Comment |

Who’ll Take Responsibility for Safety?

FRIDAY, MAY 2, 2014

By Michael Halliwell

Although I am an environmental professional by trade, my work is tied into enough health, safety and environment (HSE) programs to have exposed me to a variety of safety programs, styles and attitudes over my career.

I’m thankful to report that I have seen many strides in the area of safety. Unfortunately, too many people still go to work in the morning and do not return at night.

Christopher Adame
Provided via

Christopher Adame, a 26-year-old father of four, died April 22 in a 25-foot fall while doing pressure-washing work at a plant in Texas.

Lately, there have been a lot of articles and discussions in Paint Square News about worker injuries and fatalities.

With more projects kicking off as we get into construction season in North America, there are more of these incidents, most involving common scenarios: falls, confined spaces and overhead loads (be it hoisting something or unloading a truck).

We also read about employers who are facing multiple repeat and willful violations after OSHA inspections, including many with long histories of safety violations.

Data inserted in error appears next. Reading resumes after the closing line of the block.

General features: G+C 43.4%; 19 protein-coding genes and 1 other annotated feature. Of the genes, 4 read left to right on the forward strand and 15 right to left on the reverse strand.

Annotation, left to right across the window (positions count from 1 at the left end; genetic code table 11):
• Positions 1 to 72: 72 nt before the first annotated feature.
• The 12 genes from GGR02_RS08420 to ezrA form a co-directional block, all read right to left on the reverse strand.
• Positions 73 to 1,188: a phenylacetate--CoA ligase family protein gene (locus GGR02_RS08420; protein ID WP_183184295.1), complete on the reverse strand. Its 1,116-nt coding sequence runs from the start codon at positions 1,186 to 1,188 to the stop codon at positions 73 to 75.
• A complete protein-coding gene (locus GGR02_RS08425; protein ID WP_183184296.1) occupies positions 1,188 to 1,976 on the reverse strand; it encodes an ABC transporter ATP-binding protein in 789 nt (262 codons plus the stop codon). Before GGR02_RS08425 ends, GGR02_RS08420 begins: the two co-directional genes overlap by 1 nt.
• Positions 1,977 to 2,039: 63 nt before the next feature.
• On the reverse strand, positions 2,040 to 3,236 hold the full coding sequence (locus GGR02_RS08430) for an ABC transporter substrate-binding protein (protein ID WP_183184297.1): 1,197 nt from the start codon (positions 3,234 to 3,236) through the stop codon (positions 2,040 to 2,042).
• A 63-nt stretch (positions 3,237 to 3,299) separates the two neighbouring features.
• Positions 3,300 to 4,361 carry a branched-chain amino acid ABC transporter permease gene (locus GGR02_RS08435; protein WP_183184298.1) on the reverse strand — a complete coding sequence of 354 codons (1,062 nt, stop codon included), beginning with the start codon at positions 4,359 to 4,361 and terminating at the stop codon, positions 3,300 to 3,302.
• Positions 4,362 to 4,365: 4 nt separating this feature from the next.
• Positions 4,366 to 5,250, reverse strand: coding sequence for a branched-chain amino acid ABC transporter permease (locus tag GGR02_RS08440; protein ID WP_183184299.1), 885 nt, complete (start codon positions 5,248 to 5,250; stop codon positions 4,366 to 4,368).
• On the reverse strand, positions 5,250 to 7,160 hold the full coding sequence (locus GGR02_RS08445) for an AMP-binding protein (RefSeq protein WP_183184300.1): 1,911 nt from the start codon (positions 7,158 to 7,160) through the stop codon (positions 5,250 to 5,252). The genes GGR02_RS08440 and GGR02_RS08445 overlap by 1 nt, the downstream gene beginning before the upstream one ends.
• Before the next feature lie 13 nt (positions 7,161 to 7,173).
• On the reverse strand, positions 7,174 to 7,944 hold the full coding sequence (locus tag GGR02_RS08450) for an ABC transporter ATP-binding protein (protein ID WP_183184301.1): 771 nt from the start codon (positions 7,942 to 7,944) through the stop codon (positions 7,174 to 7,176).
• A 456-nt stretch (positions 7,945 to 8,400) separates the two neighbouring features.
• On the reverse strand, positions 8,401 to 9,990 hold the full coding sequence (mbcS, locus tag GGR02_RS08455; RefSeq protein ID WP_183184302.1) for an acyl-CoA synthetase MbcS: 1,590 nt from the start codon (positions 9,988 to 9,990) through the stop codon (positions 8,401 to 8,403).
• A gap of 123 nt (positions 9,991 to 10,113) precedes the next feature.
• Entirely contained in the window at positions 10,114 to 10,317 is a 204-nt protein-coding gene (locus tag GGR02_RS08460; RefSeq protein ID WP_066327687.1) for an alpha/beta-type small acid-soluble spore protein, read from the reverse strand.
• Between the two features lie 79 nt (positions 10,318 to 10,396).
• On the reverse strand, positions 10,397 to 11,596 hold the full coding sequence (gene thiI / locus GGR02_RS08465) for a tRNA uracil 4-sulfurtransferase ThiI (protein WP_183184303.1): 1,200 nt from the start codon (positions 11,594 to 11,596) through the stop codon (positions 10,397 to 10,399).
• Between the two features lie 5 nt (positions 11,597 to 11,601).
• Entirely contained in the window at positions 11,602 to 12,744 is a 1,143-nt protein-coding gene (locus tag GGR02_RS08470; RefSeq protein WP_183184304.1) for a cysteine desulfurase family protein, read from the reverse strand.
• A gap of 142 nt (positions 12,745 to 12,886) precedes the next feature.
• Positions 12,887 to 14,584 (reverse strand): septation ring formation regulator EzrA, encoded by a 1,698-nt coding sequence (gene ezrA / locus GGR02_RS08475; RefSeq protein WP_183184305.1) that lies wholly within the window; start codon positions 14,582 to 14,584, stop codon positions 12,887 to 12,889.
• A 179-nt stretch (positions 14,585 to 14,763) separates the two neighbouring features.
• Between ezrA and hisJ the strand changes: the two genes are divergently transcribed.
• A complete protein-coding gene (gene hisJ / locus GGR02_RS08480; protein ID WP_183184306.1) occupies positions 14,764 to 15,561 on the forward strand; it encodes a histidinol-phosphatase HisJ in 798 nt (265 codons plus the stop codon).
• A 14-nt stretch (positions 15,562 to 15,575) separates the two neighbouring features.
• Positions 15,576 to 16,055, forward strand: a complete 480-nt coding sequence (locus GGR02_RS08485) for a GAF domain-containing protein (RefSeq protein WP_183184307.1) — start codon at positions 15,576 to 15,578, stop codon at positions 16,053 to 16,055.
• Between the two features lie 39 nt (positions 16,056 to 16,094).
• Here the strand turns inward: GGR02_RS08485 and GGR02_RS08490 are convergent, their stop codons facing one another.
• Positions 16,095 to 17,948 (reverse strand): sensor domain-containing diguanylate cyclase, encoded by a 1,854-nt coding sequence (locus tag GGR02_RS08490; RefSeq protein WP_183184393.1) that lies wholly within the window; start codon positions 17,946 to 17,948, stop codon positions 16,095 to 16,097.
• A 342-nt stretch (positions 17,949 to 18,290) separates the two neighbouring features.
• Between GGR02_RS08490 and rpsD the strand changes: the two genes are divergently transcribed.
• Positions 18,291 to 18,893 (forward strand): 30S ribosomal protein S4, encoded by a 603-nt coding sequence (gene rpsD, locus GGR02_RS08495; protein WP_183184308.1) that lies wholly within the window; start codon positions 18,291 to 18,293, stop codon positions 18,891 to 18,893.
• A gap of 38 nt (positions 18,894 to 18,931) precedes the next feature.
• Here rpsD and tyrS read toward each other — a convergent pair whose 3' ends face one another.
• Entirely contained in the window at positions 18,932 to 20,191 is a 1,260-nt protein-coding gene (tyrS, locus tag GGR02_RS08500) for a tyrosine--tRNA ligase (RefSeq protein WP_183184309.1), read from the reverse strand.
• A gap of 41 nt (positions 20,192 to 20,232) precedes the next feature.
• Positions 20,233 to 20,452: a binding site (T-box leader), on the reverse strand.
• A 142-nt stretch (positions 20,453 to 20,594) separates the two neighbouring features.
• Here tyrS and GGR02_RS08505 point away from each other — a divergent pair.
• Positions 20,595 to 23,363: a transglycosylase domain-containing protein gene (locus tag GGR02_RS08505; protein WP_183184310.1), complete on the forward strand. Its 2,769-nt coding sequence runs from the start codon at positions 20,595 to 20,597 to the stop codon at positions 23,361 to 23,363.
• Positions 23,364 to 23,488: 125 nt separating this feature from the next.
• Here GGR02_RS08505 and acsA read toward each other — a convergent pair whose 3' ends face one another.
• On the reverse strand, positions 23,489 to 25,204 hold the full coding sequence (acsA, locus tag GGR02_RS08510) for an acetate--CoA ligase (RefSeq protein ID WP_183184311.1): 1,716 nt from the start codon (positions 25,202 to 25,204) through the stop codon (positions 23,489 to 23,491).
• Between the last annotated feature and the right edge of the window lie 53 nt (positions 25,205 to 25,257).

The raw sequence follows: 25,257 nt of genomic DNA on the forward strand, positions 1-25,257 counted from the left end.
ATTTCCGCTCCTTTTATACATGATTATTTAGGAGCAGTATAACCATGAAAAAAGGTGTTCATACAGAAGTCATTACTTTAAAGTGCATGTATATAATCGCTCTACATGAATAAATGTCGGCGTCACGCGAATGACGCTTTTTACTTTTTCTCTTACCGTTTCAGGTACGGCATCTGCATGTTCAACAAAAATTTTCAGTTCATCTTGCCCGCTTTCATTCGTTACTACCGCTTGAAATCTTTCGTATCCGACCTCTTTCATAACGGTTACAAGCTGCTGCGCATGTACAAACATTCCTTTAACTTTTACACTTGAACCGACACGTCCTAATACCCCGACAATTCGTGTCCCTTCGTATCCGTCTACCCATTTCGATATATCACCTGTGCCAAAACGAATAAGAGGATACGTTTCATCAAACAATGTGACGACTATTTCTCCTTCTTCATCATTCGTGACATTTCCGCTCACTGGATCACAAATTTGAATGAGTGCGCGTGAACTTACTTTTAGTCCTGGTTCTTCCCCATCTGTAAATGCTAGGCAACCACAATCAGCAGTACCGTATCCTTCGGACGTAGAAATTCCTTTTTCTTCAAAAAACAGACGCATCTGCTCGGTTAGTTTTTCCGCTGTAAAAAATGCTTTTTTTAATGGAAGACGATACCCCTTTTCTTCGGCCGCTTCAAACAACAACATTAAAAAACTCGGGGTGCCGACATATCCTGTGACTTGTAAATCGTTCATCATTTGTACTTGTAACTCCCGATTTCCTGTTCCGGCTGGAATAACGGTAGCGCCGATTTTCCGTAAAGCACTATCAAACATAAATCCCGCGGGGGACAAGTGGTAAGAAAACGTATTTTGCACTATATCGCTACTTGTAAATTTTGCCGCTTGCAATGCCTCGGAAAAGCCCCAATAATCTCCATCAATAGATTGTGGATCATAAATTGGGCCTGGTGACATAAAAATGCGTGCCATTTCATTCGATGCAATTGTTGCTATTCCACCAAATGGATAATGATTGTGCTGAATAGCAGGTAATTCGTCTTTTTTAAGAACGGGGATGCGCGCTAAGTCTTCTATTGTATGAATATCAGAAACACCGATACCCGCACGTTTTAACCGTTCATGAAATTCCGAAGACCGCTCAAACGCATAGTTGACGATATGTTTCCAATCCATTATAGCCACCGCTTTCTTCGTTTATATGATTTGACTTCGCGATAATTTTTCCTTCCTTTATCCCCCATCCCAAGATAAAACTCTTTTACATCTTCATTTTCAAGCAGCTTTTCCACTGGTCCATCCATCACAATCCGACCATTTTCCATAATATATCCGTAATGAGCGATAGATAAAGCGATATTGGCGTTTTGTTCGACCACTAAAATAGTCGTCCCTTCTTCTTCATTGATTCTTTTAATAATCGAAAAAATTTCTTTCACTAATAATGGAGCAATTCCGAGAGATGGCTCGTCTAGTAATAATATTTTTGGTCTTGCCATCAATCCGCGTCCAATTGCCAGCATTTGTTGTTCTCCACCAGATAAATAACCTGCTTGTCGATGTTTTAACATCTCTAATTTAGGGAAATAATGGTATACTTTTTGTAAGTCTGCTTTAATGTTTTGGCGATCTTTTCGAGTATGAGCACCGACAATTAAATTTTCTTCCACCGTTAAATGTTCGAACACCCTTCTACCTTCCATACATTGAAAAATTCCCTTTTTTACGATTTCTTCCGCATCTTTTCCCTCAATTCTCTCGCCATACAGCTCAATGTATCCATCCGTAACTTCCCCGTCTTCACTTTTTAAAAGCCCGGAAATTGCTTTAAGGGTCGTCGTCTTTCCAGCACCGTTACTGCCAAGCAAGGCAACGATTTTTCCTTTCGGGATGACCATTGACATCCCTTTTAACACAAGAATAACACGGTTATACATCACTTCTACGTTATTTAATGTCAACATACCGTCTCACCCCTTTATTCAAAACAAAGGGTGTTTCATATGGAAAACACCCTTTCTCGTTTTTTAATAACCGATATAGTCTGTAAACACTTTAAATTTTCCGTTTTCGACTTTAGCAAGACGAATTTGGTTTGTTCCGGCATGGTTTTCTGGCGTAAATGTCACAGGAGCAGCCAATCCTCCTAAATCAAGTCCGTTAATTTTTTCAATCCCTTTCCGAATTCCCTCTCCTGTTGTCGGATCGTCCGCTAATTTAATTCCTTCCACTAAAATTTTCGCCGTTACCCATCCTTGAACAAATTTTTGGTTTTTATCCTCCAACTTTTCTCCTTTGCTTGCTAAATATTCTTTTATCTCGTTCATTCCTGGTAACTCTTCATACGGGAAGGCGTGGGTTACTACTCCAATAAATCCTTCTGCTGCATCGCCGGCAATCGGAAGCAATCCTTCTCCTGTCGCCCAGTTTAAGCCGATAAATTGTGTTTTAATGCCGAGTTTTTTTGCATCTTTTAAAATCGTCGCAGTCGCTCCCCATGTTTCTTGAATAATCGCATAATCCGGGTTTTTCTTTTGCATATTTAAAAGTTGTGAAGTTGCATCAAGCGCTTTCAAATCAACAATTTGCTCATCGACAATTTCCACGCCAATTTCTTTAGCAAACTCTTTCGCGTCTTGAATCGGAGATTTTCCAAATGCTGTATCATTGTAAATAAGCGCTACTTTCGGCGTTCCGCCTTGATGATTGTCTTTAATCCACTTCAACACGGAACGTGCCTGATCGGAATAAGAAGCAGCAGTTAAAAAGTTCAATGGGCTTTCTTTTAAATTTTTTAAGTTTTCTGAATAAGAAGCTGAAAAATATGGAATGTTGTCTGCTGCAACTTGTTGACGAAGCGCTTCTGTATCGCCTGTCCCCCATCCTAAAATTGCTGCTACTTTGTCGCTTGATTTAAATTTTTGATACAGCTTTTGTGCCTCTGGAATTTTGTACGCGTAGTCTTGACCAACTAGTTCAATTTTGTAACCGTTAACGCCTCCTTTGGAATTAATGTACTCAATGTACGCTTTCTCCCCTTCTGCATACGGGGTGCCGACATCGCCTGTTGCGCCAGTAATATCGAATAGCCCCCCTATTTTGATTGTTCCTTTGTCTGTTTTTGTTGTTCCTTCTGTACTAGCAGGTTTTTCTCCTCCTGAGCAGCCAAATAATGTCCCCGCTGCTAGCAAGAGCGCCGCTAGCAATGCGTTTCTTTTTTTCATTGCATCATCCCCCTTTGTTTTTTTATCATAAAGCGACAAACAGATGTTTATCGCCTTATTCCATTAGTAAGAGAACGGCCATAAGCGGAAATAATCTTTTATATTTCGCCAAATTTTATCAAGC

Each of these tragedies is unfortunate. Each has a real cost in terms of lives; disabilities; and impact on families, friends, co-workers and the jobs.

And in each case, the discussions have boiled down to some very basic questions: What responsibility does each party have in safety? And how do we get those who will not operate safely out of the industry?

Let's talk about that.

The Employee

The employee plays the most fundamental role in his or her own safety. An individual's actions (or inactions)—whether through carelessness, inattention, negligence, complacency or even ignorance—always factor in worksite accidents.

Employees can also be some of the best resources about a job—especially in how to do it right, so that everyone goes home at the end of the day.

Lee Murray and water tower
Family via (left); Campbell County, VA (right)

Walter Lee Murray Jr., 29, perished April 9 in a fall inside the Campbell County (VA) water tower. The victim, known as "Lee," was wearing fall protection, said authorities. The investigation is continuing.

In my jurisdiction, workers have certain responsibilities when it comes to safety.

The most important one is to refuse unsafe work. That's actually written into the Health and Safety Code that applies where I work.

Employees also must come to work prepared to work (i.e. not under the influence or in some other unsafe state), inform the employer of unsafe conditions, participate in the training provided, and use the proper equipment and protection.